Alas, genetically engineered (GE) crops cannot be contained. And rather than being found guilty of contaminating farmers' property, Monsanto has successfully sued hundreds of unsuspecting farmers for patent infringement when unlicensed GE crops were found growing in their fields. Many farmers have subsequently, quite literally, lost their farms.

DHS Admits It Is Unprepared for EMP Threat

In testimony delivered on September 12, Brandon Wales, director of the Department of Homeland Security’s (DHS) Infrastructure Threat and Risk Analysis Center, admitted that DHS remains unprepared for the possibility of an electromagnetic pulse (EMP) event or attack.

Drug Manufacturer Trying to Cut off Ingredient Supply of the Cheaper, Nontoxic Version!

Would you rather take a $1,500 mass-marketed drug with toxic ingredients to prevent premature childbirth, or a ten-dollar compounded nontoxic version? You may not have a choice.

Eating Loads of Carbs May Cause You to Lose Your Mind

  • Among people aged 70 to 89, those who ate the most carbohydrates and sugars were more likely to develop mild cognitive impairment, including problems with memory, language, thinking and judgment.
  • As you overindulge on sugar and grains, your brain becomes overwhelmed by the consistently high levels of insulin and eventually shuts down its insulin signaling, leading to impairments in your thinking and memory abilities, and eventually causing permanent brain damage.

Egypt's new pope opposes religious constitution

gypt's new Coptic pope said Monday the constitution now being drafted will not be acceptable if it is overtly religious, a sign he would campaign with his Christian minority and secular groups against increasing Islam's role in the new charter.

Fed’s Williams: Bond Buying Will Spur Growth, Not Inflation

Federal Reserve Bank of San Francisco President John Williams said central bank purchases of bonds will help spur U.S. economic growth to 2.5 percent next year and 3.5 percent in 2014 while not fueling inflation.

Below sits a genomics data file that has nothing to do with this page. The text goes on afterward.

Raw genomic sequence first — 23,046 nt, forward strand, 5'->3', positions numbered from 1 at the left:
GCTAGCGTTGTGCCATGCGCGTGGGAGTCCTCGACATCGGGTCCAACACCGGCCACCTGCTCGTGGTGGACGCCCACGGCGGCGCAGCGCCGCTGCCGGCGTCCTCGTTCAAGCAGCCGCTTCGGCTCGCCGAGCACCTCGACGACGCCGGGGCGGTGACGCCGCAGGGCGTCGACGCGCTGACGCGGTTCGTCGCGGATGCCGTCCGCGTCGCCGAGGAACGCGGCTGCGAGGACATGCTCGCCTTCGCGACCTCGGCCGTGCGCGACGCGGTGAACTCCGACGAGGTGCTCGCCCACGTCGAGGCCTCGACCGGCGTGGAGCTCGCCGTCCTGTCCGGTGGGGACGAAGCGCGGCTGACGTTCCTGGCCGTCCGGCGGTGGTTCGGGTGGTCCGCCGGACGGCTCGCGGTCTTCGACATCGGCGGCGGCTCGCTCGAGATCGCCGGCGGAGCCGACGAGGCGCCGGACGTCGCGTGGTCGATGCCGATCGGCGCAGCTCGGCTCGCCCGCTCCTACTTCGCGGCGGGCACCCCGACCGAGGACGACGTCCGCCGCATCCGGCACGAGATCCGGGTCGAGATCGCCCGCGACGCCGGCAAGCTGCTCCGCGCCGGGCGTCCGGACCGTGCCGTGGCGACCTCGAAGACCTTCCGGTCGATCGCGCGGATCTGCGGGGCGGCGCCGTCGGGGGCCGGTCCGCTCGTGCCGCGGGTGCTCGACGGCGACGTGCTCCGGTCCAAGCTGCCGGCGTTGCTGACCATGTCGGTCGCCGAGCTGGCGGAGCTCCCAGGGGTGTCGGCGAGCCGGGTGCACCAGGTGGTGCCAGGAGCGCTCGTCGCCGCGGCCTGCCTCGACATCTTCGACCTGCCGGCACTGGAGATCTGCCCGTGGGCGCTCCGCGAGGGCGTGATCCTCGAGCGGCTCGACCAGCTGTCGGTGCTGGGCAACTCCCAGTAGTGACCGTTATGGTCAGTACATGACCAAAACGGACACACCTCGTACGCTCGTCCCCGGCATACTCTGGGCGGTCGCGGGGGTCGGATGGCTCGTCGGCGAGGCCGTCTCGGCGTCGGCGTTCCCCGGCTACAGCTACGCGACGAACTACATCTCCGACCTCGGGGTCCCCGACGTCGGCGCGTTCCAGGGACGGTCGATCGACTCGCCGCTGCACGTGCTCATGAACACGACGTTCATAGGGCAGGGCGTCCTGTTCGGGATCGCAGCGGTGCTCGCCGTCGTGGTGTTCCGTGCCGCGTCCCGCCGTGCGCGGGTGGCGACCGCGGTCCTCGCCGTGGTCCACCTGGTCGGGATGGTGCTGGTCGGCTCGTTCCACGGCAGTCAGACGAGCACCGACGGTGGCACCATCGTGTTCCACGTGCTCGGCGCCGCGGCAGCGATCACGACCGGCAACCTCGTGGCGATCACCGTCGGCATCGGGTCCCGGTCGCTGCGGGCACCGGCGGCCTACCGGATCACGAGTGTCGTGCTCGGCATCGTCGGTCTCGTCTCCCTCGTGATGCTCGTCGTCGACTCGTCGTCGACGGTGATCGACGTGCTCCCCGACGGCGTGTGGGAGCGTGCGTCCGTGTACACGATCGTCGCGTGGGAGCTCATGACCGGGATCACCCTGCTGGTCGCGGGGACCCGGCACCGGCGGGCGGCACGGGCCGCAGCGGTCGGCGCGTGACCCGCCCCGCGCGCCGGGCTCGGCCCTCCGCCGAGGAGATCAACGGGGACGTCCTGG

Fuel spill reported at NJ refinery after Sandy

Some 7,700 gallons of fuel spilled from Phillips 66's Bayway refinery in Linden, New Jersey, after Hurricane Sandy, the U.S. Coast Guard said on Monday, reporting an apparent second leak at the New York harbor oil trading hub.

Gauging Hurricane Sandy's Impact on the U.S. Economy

Estimates of economic damage from Hurricane Sandy are now ranging between $30 - $50bn. This is clearly a large number.

German renewable output contributes 26% to power usage Jan-Sep

Germany's share of renewable energy sources in overall electricity consumption rose to a record 26% for the first nine months of the year, German energy industry association BDEW said Monday.

Wind power remains Germany's most important source of renewable energy, increasing its share to 8.6% for the first nine months of 2012 from 8% for the same period in 2011, it said.

Green Energy Execs Got Rich Off Aid From Obama Administration

These executives bet against their companies after asking taxpayers for help, and cashing out as taxpayer money went to waste.

Groundbreaking Federal Study Proves Chelation Therapy Helps Cardiac Patients

Chelation has long been favored by many integrative doctors. Now conventional cardiologists with vested interests in surgery and drugs are trying (and failing) to trash the study. What a surprise.

Have Carbon Emissions Passed an Important Threshold?

The annual rate of reduction of carbon emissions per unit of GDP needed to limit global warming to 2ºC, has passed a critical threshold according to new analysis from PwC.

And the report's author warn the rate of reduction now required has never been achieved before and add: "This isn't about shock tactics, it's simple maths."

Hospital Errors Kill Well Over 180,000 Americans Annually – Why are Super-Safe Supplements and Natural Health Under Attack?

More than 2.25 million Americans will likely die from medical harm in this decade – the equivalent of wiping out the entire populations of North Dakota, Rhode Island, and Vermont

How Will the World Feed Itself in the Future?

The world's food security depends on the quality of the forward-looking agricultural studies we are carrying out today, says Mark Holderness.
Climate change, population growth and competing demands for land and resources are putting great pressure on the world's food systems. Smallholder farmers in the developing world, who produce much of the food for the poorest people, are threatened by devastating droughts and floods, food price spikes, and persistent poverty.

Hydropower getting its day

At a time when coal generation is being phased out and electricity demand is on the rise, utilities are increasingly shifting energy policy to a focus on renewable sources.

Iran threatens again to halt all oil exports if sanctions tightened

Iranian oil minister Rostam Ghasemi renewed Monday a threat to halt all oil exports if the West imposes more sanctions against Tehran, oil ministry news service Shana reported.